Born in 1765 from a visionary act of rebalancing the territory: Essaouira, between a “rich” past and an “ecological” future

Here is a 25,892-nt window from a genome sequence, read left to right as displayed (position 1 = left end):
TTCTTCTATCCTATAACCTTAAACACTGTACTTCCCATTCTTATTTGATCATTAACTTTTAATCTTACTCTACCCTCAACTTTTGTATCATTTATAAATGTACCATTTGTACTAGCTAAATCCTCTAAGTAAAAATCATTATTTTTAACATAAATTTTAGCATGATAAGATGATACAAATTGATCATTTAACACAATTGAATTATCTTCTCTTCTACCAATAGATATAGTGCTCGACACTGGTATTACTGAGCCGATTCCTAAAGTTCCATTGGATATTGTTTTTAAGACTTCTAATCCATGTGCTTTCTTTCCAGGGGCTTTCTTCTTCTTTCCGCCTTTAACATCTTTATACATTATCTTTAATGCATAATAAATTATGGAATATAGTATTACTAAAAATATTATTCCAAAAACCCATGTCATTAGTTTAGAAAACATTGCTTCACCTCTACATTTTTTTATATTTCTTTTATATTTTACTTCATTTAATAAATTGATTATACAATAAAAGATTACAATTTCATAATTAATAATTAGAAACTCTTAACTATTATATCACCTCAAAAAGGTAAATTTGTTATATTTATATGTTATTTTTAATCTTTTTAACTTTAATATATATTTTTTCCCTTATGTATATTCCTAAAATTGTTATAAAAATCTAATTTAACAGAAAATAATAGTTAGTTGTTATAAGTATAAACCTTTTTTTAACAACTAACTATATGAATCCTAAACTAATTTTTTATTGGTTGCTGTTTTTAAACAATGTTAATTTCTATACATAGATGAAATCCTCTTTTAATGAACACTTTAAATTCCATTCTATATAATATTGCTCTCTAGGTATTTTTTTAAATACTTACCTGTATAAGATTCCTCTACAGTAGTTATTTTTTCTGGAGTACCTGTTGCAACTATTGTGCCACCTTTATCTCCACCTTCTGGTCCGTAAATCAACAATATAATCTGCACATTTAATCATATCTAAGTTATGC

Sustainability Making sustainability one of the aspects of Essaouira’s development would make it possible to maintain the homogeneity of the city as a historically rich and touristically flourishing city. To achieve this, several projects are currently launched in the city while others are in the pipeline, such as the development of the cornice and the seawater desalination project. Overview of sustainable projects recently launched in the city of trade winds. Known for its winds, highly appreciated by water sports enthusiasts, Essaouira is a unique city due to its natural assets and its favorable climate for the development of high-level sports activities. It offers many interesting activities for tourists wishing to visit this jewel of the Moroccan Atlantic coast. In addition to places to visit, this port city also has a rich history based on the coexistence of different religions. Also renowned for its cultural events such as the Gnaoua Festival which started on June 22, 2023, Essaouira is a flagship city of Morocco’s architectural past. Currently, the city of trade winds is the subject of several projects aimed at increasing its attractiveness while respecting the environmental and historical aspects. To achieve this, sustainability remains an appropriate solution to ensure this balance. Among the projects in progress, we can cite the project to develop the cornice towards the road to Agadir or the seawater desalination project. A “new” cornice The city is working on the development of its cornice via the road to Agadir. This project covers an area of ​​11 hectares. It includes several projects, namely the creation of a play area for children, the development of a square and a fountain and the establishment of a cycle-pedestrian path as well as a car park. This program also aims to create a workout area with sports facilities and a skate-park area. And that’s not all. The city also plans to develop sports grounds in this area. The projected budget for this work, including the landscaping, is 14 million dirhams. Desalination of sea water During the last years, characterized by the succession of periods of drought and a continuous increase in the water needs required for the socio-economic development of the country, the conventional water resources have been subjected to strong pressure. . Among the solutions envisaged to preserve natural resources is the desalination of sea water. Essaouira is one of the cities concerned. In this regard, a study recently launched by ONEE is underway for the implementation of this project. The capacity of the future desalination plant is approximately 53 Mm3/year intended to meet drinking water and irrigation needs. Essaouira is also part of a study which was launched by the General Directorate of Hydraulics under the Ministry of Equipment and Water for the reuse of treated wastewater at the level of several centers (STEP) within the framework the implementation of the National Program for Drinking Water Supply and Irrigation 2020-2027, constituting the first phase of the draft National Water Plan 2020-2050. Indeed, the use of non-conventional water resources is a necessity to alleviate water stress. A preserved medina Essaouira wants to protect its historical heritage, especially its old medina. Because, let’s remember, it has been classified as a UNESCO World Heritage Site since 2001. To do this, new technologies would be the perfect ally for monitoring historical heritage and decision support. In this sense, the Urban Agency of the city has planned as part of its 2023 action plan the production of an interactive 3D model for the medina of Essaouira and the development of an infogeographic system. “Indeed, three-dimensional modeling constitutes a powerful tool for the characterization of urban territories under high pressure and presents a decision support support for the actors of the governance system in order to ensure the understanding of the urban space and its to better analyze the impact of the various interventions on this urban fabric and in particular the medinas”, explains the Urban Agency of the city. Known as Mogador, the medina of Essaouira “is a unique and well-preserved example of the strongly European-inspired fortified port city of the mid-18th century, transposed into a North African context and in perfect harmony with the precepts of Arab-Muslim architecture and urbanism,” explains the Urban Agency. And to add: “These are the rare existing medinas whose organization has been planned upstream on the basis of an urban plan. It was originally thought of as a “new town” backed by an important international port on the Atlantic Ocean”. A small jump in history allows us to remember that the city was designed by Théodore Cornut, a French architect specializing in military fortifications and deeply influenced by the style of the military engineer Vauban in Saint-Malo, following an order made by the Alaouite Sultan Sidi Mohammed Ben Abdallah. “His work was continued by other engineer architects including Ahmed Laalaj. The birth of Essaouira had resulted from an intelligent reading of the world of the time and a visionary act of rebalancing the national territory”, explains the Urban Agency. To extend its historical past and keep this link with the past, Essaouira has several places that bear witness to its ancestral wealth. Moreover, it will soon have a city of arts and culture.